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How to tell stainless?

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  • 2scoops
    replied
    Re: How to tell stainless?

    304 stainless is one of the commonly called 18/8 stainless steels (see your kitchen cutlery). This means they contain roughly 18% chromium and 8% nickel and are of an austenitic structure. It is mainly the chromium that gives the corrosion resistance.
    When there is no nickel, the stainless grade family is the "400 series". 400 series are not as corrosion resistant as the 300 series and are magnetic (ferritic structure) , where the 300 series are non-magnetic. It's to do with the crystal orientations or lattice within the grains of the metal.
    ..........
    However, under serious coldworking 300 series may become magnetic!!

    Regards
    2scoops

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  • mpierich
    replied
    Re: How to tell stainless?

    OK thanks, thesound. Very interesting. One thing I like about learning new skills is that it always leads into other interesting areas, like metalurgy in this case.

    Yeah, this thing will make a 1-oz magnet jump at an inch or so distance - it's ferrous for sure. Oh well, he'll pay again to powdercoat it later on. Pity.

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  • thesound
    replied
    Re: How to tell stainless?

    Originally posted by mpierich
    Hmmm...so you're saying a magnet won't stick to true stainless? Not doubtig you, just want to be sure I understand correctly.

    You're right about the costs...this is just a kickstart lever off an ATV. He claims he's seen them polished, but I would bet he saw plated ones.
    If you were to compare 409 stainless with say, 304 stainless, what you'd see is that the 304 stainless is basically "diluted" with a higher concentration of other alloys than the 409. 304 stainless typically contains between 14%-17%
    chromium and usually about %4-%5 nickel. Anytime you increase the ratio of non carbon metals to carbon in any substrate, after you get to a certain point the carbon will become "buffered" enough that the substrate looses it's ferritic properties. 400 series stainless is right there on the ragged edge of having juuuust enough chromium and nickel that it's corrosion resistance is improved over standard mild steel, but still has a high enough carbon ratio that it will hold a magnet. Subsequently, as far as carbon density is concerned, this same logic also explains why steel can always be made into a more powerful magnet than say, iron. Hopefully this sheds some light on the "true stainless" question.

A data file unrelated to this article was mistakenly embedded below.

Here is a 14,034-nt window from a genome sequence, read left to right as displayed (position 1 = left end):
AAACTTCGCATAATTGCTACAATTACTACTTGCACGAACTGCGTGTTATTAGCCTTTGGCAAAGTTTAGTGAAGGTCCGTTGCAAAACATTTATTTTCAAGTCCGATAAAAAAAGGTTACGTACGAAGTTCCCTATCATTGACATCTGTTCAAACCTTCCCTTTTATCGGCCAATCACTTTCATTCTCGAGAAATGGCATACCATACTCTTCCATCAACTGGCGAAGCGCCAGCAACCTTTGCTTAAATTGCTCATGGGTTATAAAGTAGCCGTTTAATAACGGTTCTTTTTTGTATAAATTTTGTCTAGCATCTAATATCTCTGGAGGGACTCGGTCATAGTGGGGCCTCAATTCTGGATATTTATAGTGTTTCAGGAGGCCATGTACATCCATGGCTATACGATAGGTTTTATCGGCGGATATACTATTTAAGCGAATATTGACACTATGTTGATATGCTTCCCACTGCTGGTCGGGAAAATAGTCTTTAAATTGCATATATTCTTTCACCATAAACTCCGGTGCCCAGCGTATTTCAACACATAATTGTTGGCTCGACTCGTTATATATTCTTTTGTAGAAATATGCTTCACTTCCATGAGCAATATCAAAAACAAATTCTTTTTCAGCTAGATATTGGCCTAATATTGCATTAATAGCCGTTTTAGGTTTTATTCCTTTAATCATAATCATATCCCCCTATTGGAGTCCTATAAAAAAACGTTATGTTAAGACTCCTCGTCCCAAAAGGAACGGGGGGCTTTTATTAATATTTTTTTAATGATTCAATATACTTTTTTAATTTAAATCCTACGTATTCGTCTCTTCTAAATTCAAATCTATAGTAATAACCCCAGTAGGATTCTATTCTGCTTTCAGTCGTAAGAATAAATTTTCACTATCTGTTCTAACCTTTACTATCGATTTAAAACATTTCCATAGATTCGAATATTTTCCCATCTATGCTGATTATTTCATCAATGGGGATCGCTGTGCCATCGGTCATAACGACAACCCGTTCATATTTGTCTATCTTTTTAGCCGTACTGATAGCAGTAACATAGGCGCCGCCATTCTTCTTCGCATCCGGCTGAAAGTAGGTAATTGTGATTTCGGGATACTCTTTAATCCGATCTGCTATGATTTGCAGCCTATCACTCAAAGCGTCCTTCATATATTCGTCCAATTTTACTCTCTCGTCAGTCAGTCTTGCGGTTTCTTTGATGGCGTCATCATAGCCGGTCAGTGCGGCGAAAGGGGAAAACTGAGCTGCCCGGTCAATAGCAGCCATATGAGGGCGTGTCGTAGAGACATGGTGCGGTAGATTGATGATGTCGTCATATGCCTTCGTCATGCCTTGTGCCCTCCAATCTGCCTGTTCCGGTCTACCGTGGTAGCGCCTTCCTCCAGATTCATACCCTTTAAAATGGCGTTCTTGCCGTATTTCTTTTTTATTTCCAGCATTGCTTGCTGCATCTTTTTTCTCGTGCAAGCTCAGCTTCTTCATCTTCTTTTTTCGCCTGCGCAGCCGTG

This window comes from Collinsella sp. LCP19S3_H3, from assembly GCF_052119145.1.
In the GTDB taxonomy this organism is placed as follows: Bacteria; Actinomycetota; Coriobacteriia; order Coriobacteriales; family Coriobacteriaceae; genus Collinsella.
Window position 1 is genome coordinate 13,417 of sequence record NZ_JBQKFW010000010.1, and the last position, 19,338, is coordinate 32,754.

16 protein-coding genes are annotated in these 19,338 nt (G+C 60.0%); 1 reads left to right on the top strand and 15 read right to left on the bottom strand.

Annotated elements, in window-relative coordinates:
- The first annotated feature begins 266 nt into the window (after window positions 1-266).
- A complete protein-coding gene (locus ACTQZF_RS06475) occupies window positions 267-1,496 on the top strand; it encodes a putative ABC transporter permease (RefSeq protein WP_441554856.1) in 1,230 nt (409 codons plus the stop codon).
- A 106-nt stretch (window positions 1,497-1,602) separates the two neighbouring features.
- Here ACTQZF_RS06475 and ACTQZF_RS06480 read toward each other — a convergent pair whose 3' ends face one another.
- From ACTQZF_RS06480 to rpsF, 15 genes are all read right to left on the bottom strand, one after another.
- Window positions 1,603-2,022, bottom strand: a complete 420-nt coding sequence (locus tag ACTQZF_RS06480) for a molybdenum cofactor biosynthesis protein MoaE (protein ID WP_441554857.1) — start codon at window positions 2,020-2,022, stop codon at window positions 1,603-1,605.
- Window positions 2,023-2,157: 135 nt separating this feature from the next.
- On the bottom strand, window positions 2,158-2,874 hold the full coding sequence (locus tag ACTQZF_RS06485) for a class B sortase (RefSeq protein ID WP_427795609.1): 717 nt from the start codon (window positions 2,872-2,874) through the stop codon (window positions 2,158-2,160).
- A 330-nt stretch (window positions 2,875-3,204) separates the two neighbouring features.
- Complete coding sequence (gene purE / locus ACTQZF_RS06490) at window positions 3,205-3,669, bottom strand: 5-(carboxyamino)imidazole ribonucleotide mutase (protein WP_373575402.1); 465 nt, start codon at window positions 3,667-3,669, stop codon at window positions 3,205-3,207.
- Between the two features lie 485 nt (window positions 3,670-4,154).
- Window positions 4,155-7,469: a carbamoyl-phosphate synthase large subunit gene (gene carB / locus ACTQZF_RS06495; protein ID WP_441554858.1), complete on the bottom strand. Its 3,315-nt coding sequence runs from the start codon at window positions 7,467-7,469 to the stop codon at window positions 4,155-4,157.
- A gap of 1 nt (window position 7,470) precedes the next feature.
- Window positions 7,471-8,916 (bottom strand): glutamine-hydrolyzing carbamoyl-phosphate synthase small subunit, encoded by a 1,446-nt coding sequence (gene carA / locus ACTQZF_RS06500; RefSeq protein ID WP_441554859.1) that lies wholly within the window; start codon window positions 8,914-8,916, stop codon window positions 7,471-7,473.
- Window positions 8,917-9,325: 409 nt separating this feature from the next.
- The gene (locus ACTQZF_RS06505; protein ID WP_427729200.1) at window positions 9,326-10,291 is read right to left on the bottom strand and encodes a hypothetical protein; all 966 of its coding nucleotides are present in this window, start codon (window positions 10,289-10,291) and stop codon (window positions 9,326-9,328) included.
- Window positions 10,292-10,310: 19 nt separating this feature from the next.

Originally posted by mpierich
    Anyhow, he wants it polished regardless. The customer is always right, as long as he pays his bill, eh?
    You are the professional. If a customer chooses to ignore your advice or professional opinion, he's going to pay one way or another. May as well be you he pays.

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  • mpierich
    replied
    Re: How to tell stainless?

    Originally posted by thesound
    If a magnet will stick to it, the best form of stainless you could hope for it to be would be 409. 409 stainless is the same type of steel used in a good portion of late model OEM automotive exhaust systems. (I know GM switched over to using it as a standard exhaust substrate in all their vehicles in like 94' I believe.) It is far more corrosion resistant than plain carbon steel but it WILL eventually rust if exposed to the elements. My guess would be that the parts are most likely mild steel because from a cost-of-production standpoint it makes little sense for a company to spend the extra money on a higher corrosion resistant steel if they intended to coat it with paint anyway.
    Hmmm...so you're saying a magnet won't stick to true stainless? Not doubtig you, just want to be sure I understand correctly.

    You're right about the costs...this is just a kickstart lever off an ATV. He claims he's seen them polished, but I would bet he saw plated ones.

    Anyhow, he wants it polished regardless. The customer is always right, as long as he pays his bill, eh?

    Leave a comment:


  • thesound
    replied
    Re: How to tell stainless?

    If a magnet will stick to it, the best form of stainless you could hope for it to be would be 409. 409 stainless is the same type of steel used in a good portion of late model OEM automotive exhaust systems. (I know GM switched over to using it as a standard exhaust substrate in all their vehicles in like 94' I believe.) It is far more corrosion resistant than plain carbon steel but it WILL eventually rust if exposed to the elements. My guess would be that the parts are most likely mild steel because from a cost-of-production standpoint it makes little sense for a company to spend the extra money on a higher corrosion resistant steel if they intended to coat it with paint anyway.

    Leave a comment:


  • mpierich
    replied
    Re: How to tell stainless?

    Originally posted by fly
    rub muratic acid on it and then rinse it and dry it.
    OK...what am I looking for? Will that make regular steel flash rust?

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  • fly
    replied
    Re: How to tell stainless?

    rub muratic acid on it and then rinse it and dry it.

    Leave a comment:


  • mpierich
    started a topic How to tell stainless?

    How to tell stainless?

    I was given some painted cycle parts to polish. According to my trusty magnet, they are steel. Any quick way to tell if they are stainless? I sanded some bare spots and wet them down but the air here is dry now and I'm afraid it'll take weeks to rust (if it's not stainless).

    I don't want to waste time on them if they're plain carbon steel.
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